India Andhra Pradesh: What happened to the newest state capital?
India's Prime Minister Narendra Modi laid the foundation stone for a new capital in the southern state of Andhra Pradesh in 2015. But three years later nothing has been built in Amaravati, which was touted as a city that could "make India proud", reports Sriram Karri.
The state was forced to look for a new capital after it was split in two to create India's 29th state, Telangana. The current capital Hyderabad went to the new state, although both states were to share it for 10 years.
The plans for Amaravati were ambitious to say the least. The city was to be developed over 7,500 sq km (2,895 sq miles) over the next 10 years, and it was envisaged it would be 10 times bigger than Singapore.
The chief minister of Andhra Pradesh, N Chandrababu Naidu, who was widely held to be responsible for converting Hyderabad from a sleepy historic town into a global software destination during his previous term as chief minister between 1995 to 2004, was brimming with confidence.
He had proposed a scheme where farmers voluntarily surrendered their land in exchange for developed land in the city.
But today, nothing has been built on the vast amount of land procured from farmers. Even roads and basic infrastructure like drainage and power lines are yet to be put in place. Barring an interim government complex with a Legislative Assembly and a Secretariat, there is nothing.
The big reason has been Mr Naidu's personal obsession with grandiose designs and obsessions for historic legacy.
First, the government chose Maa Ki, an architects' firm from Japan, to create designs. After a year of changes and upgrades, their designs were rejected; and the project was handed to London-based Foster + Partners, early last year.
Thy are known for designs and projects globally, especially prestigious structures like the London headquarters of Swiss Re and the German parliament, but the chief minister remained unimpressed with their models for the Government Administrative Complex.
With not even a design for the first of the buildings in three years, Mr Naidu approached filmmaker Rajamouli, whose mythological epic, Bahubali, set in a fantastical city, was a huge hit. He was roped in to go to London and advise the architects on finer design elements. The movie director confessed to his own inability to play a role in designing a city but Mr Naidu's critics say he ploughed on regardless.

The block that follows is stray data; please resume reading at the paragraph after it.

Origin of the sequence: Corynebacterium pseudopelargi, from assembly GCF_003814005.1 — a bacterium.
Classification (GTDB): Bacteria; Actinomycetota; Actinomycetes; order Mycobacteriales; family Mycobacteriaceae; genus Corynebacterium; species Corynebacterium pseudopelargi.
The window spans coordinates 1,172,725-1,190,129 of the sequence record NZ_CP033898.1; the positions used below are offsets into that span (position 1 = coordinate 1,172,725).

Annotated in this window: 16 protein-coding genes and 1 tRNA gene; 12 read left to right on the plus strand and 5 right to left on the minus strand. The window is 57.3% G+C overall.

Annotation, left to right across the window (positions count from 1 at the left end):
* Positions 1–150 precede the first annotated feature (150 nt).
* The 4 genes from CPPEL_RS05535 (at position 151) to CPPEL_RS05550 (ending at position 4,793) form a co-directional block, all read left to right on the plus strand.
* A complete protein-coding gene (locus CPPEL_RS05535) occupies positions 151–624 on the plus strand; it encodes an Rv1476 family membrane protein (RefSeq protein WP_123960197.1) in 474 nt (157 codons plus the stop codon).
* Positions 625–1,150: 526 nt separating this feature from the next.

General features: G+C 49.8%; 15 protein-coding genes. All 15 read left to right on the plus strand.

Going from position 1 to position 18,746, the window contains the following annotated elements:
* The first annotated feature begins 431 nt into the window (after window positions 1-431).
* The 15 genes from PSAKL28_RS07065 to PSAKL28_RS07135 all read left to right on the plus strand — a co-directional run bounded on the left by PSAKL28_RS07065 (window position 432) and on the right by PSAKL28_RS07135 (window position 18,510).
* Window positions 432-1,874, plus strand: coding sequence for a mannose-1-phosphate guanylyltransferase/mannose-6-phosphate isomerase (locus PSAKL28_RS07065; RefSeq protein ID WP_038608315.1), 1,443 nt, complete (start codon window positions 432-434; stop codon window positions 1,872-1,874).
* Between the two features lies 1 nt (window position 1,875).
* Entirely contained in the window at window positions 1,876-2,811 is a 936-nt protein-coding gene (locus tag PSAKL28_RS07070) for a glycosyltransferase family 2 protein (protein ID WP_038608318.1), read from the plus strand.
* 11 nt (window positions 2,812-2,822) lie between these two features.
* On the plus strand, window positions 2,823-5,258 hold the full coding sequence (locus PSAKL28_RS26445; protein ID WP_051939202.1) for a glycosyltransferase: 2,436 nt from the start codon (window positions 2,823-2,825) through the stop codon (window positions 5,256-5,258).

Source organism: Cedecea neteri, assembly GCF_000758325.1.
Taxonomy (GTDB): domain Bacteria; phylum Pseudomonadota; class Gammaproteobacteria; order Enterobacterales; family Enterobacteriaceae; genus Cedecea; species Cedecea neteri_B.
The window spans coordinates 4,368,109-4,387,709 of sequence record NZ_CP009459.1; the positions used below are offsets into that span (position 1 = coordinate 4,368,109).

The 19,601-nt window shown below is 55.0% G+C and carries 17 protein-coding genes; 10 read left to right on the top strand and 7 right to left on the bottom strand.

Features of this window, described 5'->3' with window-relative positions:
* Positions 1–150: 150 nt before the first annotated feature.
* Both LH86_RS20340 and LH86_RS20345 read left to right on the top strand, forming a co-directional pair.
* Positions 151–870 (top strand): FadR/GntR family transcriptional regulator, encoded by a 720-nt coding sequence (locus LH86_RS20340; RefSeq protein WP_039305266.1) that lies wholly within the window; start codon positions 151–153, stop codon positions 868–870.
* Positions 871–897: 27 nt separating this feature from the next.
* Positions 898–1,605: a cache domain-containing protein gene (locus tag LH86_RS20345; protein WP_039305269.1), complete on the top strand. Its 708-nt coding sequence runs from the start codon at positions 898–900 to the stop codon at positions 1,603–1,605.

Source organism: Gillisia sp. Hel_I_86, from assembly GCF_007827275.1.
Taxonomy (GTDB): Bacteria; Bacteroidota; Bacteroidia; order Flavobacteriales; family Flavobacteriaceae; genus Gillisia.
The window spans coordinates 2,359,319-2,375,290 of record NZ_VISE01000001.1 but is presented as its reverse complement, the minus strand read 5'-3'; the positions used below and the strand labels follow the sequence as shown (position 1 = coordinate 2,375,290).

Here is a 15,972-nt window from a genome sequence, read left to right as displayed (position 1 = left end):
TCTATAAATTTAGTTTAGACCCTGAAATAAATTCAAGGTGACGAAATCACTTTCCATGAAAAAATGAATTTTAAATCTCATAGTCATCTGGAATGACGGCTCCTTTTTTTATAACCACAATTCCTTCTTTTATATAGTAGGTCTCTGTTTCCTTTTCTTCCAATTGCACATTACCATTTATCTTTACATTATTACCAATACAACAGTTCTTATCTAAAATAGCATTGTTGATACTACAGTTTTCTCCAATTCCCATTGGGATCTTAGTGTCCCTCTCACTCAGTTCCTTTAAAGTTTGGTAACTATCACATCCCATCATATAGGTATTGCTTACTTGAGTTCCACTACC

Having allied with the ruling Bharatiya Janata Party (BJP), Mr Naidu had hoped Mr Modi would fund the Amaravati project besides giving Andhra Pradesh a special category status so that tax concessions would have investors rushing to the state. A few months ago, Mr Naidu withdrew support for the Modi-led government and changed his political position overnight to oppose the BJP at next year's elections.
Mr Naidu then approached the World Bank for a loan of 38 billion rupees ($535m; £411m) and India's building authorities for another 75 billion rupees. All borrowing failed to match the huge capital costs needed to even start building the city of his dreams.
Meanwhile, the government of India capped its funding for Amaravati at 15 billion rupees, barely adequate for building the governor's house, high court and legislative assembly besides a few other administrative offices.
Given the state's poor financial condition, Mr Naidu had no option but to find creative ways to raise funds.
One such experiment was a crowd-sourcing effort to raise emotional equity around the city. Dubbed "My Brick, My Amaravati", the government asked people worldwide to buy e-bricks at 10 rupees. After several campaigns to promote it, all it had was about 227,000 donors buying 5,708,905 e-bricks.
In a first of its kind, the cash-starved state government issued high interest-assured long-term Amaravati bonds on the Bombay Stock Exchange and raised 20 billion rupees. At a grand function, where the bonds were oversubscribed 1.53 times, Mr Naidu announced he planned to raise an additional 100 billion rupees soon.
So buoyed up was Mr Naidu by the response by institutional investors to his bonds, that he outlined a grand vision.
"I want to host the Olympics at Amaravati in the near future," he said.
But the first master plan created for Amaravati by a Singaporean firm had described the location to build the capital as "low to medium flood prone" and suggested a water network mitigation within the proposed city.
India's environment body, the National Green Tribunal (NGT), had also accused the state government of not considering "ecological and environmental aspects of the project". But it eventually gave a conditional nod to the proposed development.
"Amaravati is an environmentally unsustainable project and a flood risk," says Prof Ramachandraiah Chigurupati of the Centre for Economic and Social Studies.
"In a zone characterised as low-lying plains with fertile agricultural land, floods will be a feature. The state has been hit by several cyclones over the years.
"In times of global warming, which leads to intense bursts of heavy rains, an entire city could be inundated within hours, leading to massive destruction as witnessed in the recent cyclones in Kerala."
Sriram Karri is author of the bestselling, MAN Asian Literary Prize longlisted novel, Autobiography of a mad nation, whose next book will be One Farmer Less.